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Most of the 16th century ghetto houses remain. The late 17th-century Jewish cemetery [photo and photo] located at Podvalí has Baroque and Classicist tombstones. In the cemetery wall are two gravestones from 1614 and 1615 brought from the old, demolished cemetery. Architect Max Fleischer built a chapel in the Jewish cemetery, reconstructed and open for the public in 1996 with a small exhibit documenting the Jewish community and funeral rites of the former Jewish inhabitants. The Jewish community in 0lomouc manages and repairs the cemetery.

The château built as a hunting lodge later became protected water fort in the second half of the 11th century. In the 15th century, the estates were in the property of the lord of Ctibor of Tovačov and Cimburk, who rebuilt the château from an original gothic fort into an early Renaissance castle and established a town below. The 1492, 96m-high tower called "fair“ dominates the castle and the town, the oldest urbanization in a Renaissance style in the Czech Republic. The town square begun in 1475 has a town hall with its Renaissance portal in the carriage way, a fountain (1694),  and a statue (1872). At the beginning of the 16th century, fish-pond (fisheries) was instituted. Hradecký Lake, mentioned first in 1503, exists now with nine lakes established in the 16th century, big dams, and primeval oaks. The last owner was David Guttaman.The château of Tovačov belongs to the most important complexes of architecture in our country and deserves great public attention. The town, surrounded from three quarters with water and meadow woods are also worth to be seen. town website [February 2009]

 

The Oldest Tombstones in the Jewish Cemetery of Tovačov (Tobitschau)
Publication: Judaica Bohemiae (40/2004)
Author: Marada, Miroslav;
Issue: 40/2004
Summary: The Jewish Cemetery of Tovačov (Tobitschau) is one of the few Moravian Jewish burial sites in which tombstones from the period before the Thirty Years War have been preserved. Its historical value as a monument is enhanced by the fact that the old Jewish cemeteries in the surrounding towns of Přerov (Prerau), Prostějov (Prossnitz, Prostitz), Lipník nad Bečvou (Leipnik) and Kroměříž (Kremsier) disappeared without trace and that only a few tombstones with legible inscriptions dating from before 1800 have been preserved in the cemetery of the neighbouring town of Kojetín (Kojetein, Goitein).

 

US Commission No. CZCE000188

  • Alternate German name: Tobitschau. Tovacov is located in Moravia-Prerov at 49°25′N 17°17′E , 17 km S of Olomouc. Cemetery: 0.3 km S, Svermova-Str. Present town population is 1,000-5,000 with than 10 Jews.
    Town: Magistrate Vladimir Vybira, Mestsky Urad, Namesti c.12, 751 00 Tovacov; tel. 0641/93322.
    Regional: mgr. Oleg Dejnega, Okresni Urad-Referat Kultury, Smetanova 7, 750 00 Prerov; tel. 0641/2141.
    Interested: Okresni Vlastivedne Muzeum, dir. Ladislav Foukal, Horni namesti 22/23, 750 00 Prerov; tel. 0641/3286.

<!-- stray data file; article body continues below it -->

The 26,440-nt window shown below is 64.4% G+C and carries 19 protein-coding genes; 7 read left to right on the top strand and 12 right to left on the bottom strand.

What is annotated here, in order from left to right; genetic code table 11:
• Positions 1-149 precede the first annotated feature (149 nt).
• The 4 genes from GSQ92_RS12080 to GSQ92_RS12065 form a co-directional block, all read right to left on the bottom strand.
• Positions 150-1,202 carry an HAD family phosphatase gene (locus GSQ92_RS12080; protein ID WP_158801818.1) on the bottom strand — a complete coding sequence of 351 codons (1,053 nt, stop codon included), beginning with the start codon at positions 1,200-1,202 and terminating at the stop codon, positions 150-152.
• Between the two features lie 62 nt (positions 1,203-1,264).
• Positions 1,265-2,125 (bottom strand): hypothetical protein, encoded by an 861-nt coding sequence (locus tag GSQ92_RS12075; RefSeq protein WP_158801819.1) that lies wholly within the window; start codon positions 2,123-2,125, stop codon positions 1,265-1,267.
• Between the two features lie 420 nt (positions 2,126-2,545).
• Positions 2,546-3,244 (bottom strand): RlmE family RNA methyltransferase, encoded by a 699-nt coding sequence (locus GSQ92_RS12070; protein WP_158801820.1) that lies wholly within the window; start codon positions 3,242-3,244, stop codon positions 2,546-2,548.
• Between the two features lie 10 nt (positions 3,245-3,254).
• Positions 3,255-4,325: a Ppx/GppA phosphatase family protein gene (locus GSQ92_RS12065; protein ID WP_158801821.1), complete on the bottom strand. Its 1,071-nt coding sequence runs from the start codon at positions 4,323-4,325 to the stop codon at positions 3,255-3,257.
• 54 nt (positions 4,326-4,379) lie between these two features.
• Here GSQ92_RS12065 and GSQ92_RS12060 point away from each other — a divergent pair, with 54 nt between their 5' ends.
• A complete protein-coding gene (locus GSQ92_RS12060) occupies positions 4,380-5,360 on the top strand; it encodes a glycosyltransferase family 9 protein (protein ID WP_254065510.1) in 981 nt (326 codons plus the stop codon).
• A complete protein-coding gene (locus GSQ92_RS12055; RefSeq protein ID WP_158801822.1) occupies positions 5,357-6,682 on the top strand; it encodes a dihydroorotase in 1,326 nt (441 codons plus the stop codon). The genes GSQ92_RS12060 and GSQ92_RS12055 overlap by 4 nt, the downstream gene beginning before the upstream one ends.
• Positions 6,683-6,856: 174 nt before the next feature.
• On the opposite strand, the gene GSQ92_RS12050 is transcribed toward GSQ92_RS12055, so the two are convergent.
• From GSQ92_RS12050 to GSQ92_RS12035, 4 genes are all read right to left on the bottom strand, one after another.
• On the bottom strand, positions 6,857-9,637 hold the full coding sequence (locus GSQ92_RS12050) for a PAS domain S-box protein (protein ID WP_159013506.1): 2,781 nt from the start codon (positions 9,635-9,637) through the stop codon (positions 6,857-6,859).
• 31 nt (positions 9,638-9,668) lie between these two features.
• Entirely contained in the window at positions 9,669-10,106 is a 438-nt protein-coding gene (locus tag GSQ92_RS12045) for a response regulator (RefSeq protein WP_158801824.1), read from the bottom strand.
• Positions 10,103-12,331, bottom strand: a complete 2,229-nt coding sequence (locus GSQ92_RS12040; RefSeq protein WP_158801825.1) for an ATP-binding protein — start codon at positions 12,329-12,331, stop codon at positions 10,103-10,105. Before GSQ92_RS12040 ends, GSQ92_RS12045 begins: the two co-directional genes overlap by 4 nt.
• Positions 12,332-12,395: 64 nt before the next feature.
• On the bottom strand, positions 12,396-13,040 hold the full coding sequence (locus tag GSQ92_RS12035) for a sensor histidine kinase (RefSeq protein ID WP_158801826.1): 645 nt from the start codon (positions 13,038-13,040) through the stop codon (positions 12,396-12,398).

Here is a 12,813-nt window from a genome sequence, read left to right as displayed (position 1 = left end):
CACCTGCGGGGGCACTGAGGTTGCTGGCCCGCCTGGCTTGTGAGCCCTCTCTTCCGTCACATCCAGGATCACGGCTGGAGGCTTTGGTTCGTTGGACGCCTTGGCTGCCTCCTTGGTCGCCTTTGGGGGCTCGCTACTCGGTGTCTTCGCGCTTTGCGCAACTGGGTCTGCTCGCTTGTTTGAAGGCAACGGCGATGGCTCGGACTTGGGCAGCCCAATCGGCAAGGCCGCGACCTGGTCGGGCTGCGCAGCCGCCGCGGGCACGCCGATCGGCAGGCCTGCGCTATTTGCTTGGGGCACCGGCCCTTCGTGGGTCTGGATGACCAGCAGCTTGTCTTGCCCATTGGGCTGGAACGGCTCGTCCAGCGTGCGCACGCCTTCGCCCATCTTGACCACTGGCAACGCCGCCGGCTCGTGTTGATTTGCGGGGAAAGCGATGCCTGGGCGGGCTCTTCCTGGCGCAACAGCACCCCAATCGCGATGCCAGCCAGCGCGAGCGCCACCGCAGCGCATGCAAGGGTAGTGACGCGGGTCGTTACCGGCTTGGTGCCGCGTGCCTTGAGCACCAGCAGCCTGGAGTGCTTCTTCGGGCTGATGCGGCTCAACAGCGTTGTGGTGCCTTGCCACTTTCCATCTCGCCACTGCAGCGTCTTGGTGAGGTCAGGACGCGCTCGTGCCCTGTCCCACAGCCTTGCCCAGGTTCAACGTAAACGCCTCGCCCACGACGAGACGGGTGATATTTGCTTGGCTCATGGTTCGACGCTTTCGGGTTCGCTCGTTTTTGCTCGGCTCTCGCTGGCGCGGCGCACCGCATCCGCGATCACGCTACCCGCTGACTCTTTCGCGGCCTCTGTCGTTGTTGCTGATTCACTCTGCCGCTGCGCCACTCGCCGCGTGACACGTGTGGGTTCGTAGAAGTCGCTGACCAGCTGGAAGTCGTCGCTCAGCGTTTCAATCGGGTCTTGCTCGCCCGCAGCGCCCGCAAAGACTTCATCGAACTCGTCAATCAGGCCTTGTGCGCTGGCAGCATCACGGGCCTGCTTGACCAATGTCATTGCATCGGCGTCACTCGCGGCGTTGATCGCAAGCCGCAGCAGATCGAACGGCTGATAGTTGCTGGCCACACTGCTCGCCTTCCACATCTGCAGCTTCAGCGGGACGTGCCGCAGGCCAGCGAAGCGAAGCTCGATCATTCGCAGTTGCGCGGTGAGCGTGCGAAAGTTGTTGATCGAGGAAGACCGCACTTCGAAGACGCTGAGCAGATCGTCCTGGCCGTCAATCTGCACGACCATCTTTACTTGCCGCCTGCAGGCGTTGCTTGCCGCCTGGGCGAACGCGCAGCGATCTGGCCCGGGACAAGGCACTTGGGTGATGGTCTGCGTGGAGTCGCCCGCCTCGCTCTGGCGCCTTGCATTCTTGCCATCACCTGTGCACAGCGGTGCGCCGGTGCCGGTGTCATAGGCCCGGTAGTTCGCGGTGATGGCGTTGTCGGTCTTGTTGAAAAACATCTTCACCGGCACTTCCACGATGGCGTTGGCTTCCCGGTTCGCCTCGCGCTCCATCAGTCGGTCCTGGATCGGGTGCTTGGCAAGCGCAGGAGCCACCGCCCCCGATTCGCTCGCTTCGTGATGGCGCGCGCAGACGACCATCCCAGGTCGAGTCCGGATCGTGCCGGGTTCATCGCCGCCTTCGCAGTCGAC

Caretaker with key: Mila Forhlichova, Svermova 239, 751 01 Tovacov; tel. 0.

Earliest known Jewish community was 1550. 1930 Jewish population was 56. Jewish community was cancelled in 1937. Arnost Forchgott, 1824-74, musician; Sidonie Grunwald-Zertkowitzova, 1852-1907, poetess; Hugo Kauder, 1888-1972, musician lived here. The Jewish cemetery originated in 1650 with last known Conservative Jewish burial in 1941. No other towns or villages used this landmarked cemetery (Nr. 3182 N.M.) The suburban flat isolated site has inscriptions on pre-burial house. Reached by turning directly off a public road, access is open to all via a continuous masonry wall and locking gate. The pre- and post-WWII size of cemetery is 0.3039 ha.

100-500 stones, all in original locations, date from 1683-20th century. The marble, granite, limestone and sandstone flat shaped stones, finely smoothed and inscribed stones and flat stones with carved relief decoration have Hebrew and German inscriptions. Some have traces of painting on their surfaces. The cemetery contains no special memorial monuments or known mass graves but has a pre-burial house with wall inscriptions and other distinctive features. Olomouc Jewish community owns the Jewish cemetery. Adjacent properties are residential. Occasionally, private visitors stop. Vandalism occurred 1945-1981. Local non-Jewish residents, regional/national authorities and Jewish groups within country did restoration in 1980s. There is regular unpaid caretaker. Moderate threats: pollution, vandalism, and existing and proposed nearby development. Slight threats: uncontrolled access, weather erosion and vegetation.

Engineer arch. Jaroslav Klenovsky, Zebetinska 13, 623 00 Brno; tel. 0 completed survey on 1 March 1992. Documentation: Jan Herman: Jewish Cemeteries of Bohemia and Moravia (1980). Other exisiting documentation was not used. No site visits or interviews occurred.

Last Updated on Sunday, 14 June 2009 20:20
 
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